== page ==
By a 6-3 decision, the U.S. Supreme Court ruled in King v. Burwell that health insurance subsidies provided by the Affordable Care Act should be available regardless of whether they are in state exchanges or federal exchanges. Had the decision gone the other way, millions of people would have lost tax subsidies causing a major disruption in the healthcare market; but with the challenge defeated, employers won’t see much in the way of change from the status quo.
The biggest change is this: the Supreme Court decision means an increased measure of stability. A statement from the National Association of Insurance Commissioners (NAIC) talks about why this is important.
“Uncertainty in insurance is not a good thing. The decision allows regulators, consumers and the industry a level of certainty that supports stability for insurance markets in our states. The NAIC will continue to support state insurance departments – as we have done since the passage of the ACA – and ensure consumers are protected, regardless of the type of exchange in any given state. There are still a number of challenging issues facing health insurance consumers across the country, and U.S. insurance regulators are working together through the NAIC to promote stable and competitive markets.”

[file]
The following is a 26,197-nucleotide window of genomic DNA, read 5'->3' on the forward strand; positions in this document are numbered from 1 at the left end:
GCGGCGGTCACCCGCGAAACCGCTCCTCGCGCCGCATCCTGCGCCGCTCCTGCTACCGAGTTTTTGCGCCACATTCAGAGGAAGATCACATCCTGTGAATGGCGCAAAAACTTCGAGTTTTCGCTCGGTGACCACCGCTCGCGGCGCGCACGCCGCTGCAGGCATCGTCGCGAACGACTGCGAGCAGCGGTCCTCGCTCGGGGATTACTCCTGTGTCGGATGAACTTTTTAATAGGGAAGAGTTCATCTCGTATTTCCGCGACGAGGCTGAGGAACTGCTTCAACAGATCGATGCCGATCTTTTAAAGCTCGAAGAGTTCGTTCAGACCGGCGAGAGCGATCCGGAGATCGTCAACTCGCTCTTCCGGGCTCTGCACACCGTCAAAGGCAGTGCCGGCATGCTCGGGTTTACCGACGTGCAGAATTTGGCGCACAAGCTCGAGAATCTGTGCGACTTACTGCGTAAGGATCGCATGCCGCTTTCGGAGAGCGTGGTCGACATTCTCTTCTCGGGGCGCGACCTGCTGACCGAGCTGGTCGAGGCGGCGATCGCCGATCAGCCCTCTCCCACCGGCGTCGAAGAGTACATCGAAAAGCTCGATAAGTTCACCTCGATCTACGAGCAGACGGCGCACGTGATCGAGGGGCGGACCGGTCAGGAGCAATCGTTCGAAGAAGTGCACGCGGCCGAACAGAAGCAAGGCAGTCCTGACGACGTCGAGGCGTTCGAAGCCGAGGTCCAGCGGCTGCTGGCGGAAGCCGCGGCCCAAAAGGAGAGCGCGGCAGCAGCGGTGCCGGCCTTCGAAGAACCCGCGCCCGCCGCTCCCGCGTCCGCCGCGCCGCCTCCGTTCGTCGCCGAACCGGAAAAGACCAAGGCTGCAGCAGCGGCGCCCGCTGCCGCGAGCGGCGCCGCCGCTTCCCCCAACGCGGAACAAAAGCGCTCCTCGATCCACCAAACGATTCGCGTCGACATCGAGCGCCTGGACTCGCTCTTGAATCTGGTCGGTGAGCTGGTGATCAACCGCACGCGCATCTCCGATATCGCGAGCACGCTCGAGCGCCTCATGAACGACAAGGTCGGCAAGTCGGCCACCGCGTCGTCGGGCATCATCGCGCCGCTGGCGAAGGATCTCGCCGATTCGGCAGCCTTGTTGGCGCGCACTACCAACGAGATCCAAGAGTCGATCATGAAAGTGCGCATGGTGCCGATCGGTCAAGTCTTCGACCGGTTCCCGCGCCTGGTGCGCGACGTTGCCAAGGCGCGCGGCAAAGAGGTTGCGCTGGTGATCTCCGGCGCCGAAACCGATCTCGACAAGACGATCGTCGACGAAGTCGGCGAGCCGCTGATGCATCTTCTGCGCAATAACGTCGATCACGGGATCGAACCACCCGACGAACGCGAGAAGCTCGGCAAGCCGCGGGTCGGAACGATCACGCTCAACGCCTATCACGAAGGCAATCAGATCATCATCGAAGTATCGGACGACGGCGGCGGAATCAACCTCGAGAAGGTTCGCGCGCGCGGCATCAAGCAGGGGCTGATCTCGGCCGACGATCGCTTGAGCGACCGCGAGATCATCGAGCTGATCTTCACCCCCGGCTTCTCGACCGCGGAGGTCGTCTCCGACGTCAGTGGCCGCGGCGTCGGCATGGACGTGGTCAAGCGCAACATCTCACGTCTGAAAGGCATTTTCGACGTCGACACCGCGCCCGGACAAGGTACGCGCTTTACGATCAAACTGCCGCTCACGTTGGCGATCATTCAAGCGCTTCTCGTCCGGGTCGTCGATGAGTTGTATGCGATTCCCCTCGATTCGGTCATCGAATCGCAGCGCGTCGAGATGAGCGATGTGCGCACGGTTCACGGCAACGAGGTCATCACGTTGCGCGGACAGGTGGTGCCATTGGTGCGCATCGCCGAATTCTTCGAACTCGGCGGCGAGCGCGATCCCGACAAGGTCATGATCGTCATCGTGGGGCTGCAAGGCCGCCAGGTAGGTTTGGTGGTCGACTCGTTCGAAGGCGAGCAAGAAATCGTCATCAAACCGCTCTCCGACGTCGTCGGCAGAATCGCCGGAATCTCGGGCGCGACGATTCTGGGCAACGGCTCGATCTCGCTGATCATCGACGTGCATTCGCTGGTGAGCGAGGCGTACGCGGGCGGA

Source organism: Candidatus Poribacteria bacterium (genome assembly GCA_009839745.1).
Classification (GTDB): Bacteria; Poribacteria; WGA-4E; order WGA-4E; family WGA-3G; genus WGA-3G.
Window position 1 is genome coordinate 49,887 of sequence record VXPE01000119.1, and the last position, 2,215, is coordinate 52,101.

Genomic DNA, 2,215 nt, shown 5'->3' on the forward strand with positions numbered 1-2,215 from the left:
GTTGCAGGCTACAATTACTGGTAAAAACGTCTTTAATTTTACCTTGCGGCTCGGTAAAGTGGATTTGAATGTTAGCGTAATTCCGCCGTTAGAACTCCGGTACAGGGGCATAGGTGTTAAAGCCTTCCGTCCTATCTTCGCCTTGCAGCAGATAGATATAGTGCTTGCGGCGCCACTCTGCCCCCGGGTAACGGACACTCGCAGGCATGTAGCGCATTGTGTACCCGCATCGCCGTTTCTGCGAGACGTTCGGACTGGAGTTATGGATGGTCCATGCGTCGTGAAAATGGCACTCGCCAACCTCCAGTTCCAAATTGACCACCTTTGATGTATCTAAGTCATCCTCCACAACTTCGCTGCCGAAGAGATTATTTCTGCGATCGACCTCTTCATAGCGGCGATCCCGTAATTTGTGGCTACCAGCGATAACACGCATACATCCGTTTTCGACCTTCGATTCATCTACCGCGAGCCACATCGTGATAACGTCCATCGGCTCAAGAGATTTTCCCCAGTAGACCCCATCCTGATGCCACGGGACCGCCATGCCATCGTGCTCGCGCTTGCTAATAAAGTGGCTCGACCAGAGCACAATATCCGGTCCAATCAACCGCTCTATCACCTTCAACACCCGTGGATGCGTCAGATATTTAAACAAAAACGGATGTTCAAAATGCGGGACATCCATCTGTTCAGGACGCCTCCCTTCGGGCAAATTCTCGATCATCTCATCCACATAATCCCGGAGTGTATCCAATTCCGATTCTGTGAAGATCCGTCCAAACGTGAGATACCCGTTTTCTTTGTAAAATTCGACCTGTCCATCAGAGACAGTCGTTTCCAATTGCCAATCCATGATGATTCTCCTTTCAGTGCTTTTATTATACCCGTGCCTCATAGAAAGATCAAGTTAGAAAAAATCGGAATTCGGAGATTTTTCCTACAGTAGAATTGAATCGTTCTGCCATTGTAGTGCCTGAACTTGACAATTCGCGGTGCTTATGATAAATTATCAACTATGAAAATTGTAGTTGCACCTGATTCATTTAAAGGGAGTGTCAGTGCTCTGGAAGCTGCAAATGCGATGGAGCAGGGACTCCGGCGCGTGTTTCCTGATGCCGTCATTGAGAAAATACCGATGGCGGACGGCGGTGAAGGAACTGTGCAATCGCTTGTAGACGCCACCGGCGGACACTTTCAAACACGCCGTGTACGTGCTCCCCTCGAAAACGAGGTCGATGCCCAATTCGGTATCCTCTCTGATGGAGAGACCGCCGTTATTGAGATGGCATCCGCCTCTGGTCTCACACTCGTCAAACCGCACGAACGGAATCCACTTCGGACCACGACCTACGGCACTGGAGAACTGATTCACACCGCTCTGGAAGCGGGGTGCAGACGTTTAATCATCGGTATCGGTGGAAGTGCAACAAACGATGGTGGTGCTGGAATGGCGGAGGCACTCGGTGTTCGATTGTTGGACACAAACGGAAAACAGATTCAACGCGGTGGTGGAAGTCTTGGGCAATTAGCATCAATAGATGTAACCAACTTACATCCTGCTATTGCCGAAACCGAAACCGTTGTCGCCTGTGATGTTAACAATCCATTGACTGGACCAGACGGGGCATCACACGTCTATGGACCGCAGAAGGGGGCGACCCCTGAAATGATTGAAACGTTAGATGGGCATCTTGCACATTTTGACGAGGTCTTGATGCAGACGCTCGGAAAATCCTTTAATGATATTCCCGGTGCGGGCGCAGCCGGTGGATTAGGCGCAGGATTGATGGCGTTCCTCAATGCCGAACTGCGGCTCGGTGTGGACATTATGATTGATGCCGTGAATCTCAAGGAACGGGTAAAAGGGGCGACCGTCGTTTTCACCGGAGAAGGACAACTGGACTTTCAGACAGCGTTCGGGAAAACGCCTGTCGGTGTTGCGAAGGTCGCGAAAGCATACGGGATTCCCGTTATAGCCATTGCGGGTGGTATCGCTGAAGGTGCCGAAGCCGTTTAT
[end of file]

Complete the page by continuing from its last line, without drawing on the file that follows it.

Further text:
BenefitsPro: King v. Burwell decision a relief for HR managers
Dan King offers a roundup of opinions, including NBGH and SHRM
Insurance Journal: Supreme Court Upholds Obamacare Tax Subsidies
Inside Counsel: What businesses should do after King v. Burwell
Wellness Incentives EEOC ruling pending
With much of the uncertainty essentially lifted, employers can lay plans accordingly.
One important provision in the Affordable Care Act is the provision that allows employers to offer wellness incentives. In April, the EEOC published a proposed rule applying to employer wellness programs that are part of group health plans. (See our prior post: EEOC’s Proposed Rule on Employer Wellness Permits Incentives) The proposed rule offers guidance for employers who want to offer incentives for employees to participate in wellness programs or to achieve certain health outcomes. Allowable incentives may be up to 30 percent of the total cost of employee-only coverage or as high as 50% of the total cost of employee coverage for tobacco-related wellness programs.
By way of example EEOC notes:
“…if the total cost of coverage paid by both the employer and employee for self-only coverage is $5,000, the maximum incentive for an employee under that plan is $1,500.”
As part of its rule making, EEOC invited comments through June 19 and will issue a final rule at some future date.